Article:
Encroachers had taken over most of the transmission sites/lands and, with some of the buildings directly under the high tension lines, and according to the Minister, “if immediate action is not taken to remove the encroachers from the site, quarter of the region could be without electricity and water supply, very soon”.
The transmission cables at the site powered the Owabi Dam Plant, indicating that the dam served about half of Kumasi.
Ms Dapaah stressed that; “These cables on this site, powers the Owabi Dam, and we don’t want this catastrophe to happen, so we are here today to be proactive and warn whoever has encroached to stop,” she cautioned.
She gave the caution when she led a team from the Ministry, Ghana Water Company Limited (GWCL), as well as ECG to pay a working visit to the site to have a first-hand information on the situation.
The ECG had warned of an imminent power and water crisis within the Greater Kumasi area if stringent measures were not instituted to check encroachment on lands bordering transmission sites and power lines.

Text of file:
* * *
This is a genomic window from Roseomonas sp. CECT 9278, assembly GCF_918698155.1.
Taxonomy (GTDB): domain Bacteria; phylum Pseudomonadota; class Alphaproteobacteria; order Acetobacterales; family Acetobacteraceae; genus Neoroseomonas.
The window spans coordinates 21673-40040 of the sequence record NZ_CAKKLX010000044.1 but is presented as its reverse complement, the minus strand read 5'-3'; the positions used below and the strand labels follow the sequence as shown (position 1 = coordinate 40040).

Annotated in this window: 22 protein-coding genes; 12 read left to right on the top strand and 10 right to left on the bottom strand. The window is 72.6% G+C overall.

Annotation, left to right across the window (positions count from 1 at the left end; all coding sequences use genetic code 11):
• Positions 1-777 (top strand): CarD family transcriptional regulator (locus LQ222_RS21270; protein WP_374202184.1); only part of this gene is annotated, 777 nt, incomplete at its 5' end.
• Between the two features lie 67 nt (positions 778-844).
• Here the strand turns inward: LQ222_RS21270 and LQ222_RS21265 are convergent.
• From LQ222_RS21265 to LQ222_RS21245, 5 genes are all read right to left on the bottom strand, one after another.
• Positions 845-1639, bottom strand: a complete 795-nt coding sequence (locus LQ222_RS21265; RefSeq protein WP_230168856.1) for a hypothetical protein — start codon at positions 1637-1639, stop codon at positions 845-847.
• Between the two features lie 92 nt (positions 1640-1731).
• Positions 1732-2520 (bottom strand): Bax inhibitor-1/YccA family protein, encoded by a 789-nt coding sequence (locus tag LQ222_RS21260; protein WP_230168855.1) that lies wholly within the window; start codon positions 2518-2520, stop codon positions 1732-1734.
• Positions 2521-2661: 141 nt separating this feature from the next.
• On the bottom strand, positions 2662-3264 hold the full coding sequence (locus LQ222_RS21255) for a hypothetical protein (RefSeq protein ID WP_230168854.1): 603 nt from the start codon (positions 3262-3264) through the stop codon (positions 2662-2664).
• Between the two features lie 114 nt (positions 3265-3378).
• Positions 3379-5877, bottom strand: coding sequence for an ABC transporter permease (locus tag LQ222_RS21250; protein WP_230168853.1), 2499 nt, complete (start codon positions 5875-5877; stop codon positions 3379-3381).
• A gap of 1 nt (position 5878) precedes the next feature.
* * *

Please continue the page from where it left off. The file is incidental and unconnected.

She said it was worrying as the situation was adversely affecting the ECG operations, including regular maintenance works, as people have encroached on their network, substations, lines and cables.
The Minister assured that her outfit would collaborate with the relevant stakeholders to ensure a lasting solution to the problem.
Mr Frederick Kwabena Bediako, General Manager for Network projects at ECG, Ashanti, said the situation was seriously affecting the operations of the power company, hence the need for immediate action to forestall the challenges.
He hinted that the ECG was working hard to construct a wall to cordon off their property, and take steps from the directive of the Regional Coordinating Council (REGSEC) to go to court to re-claim their property.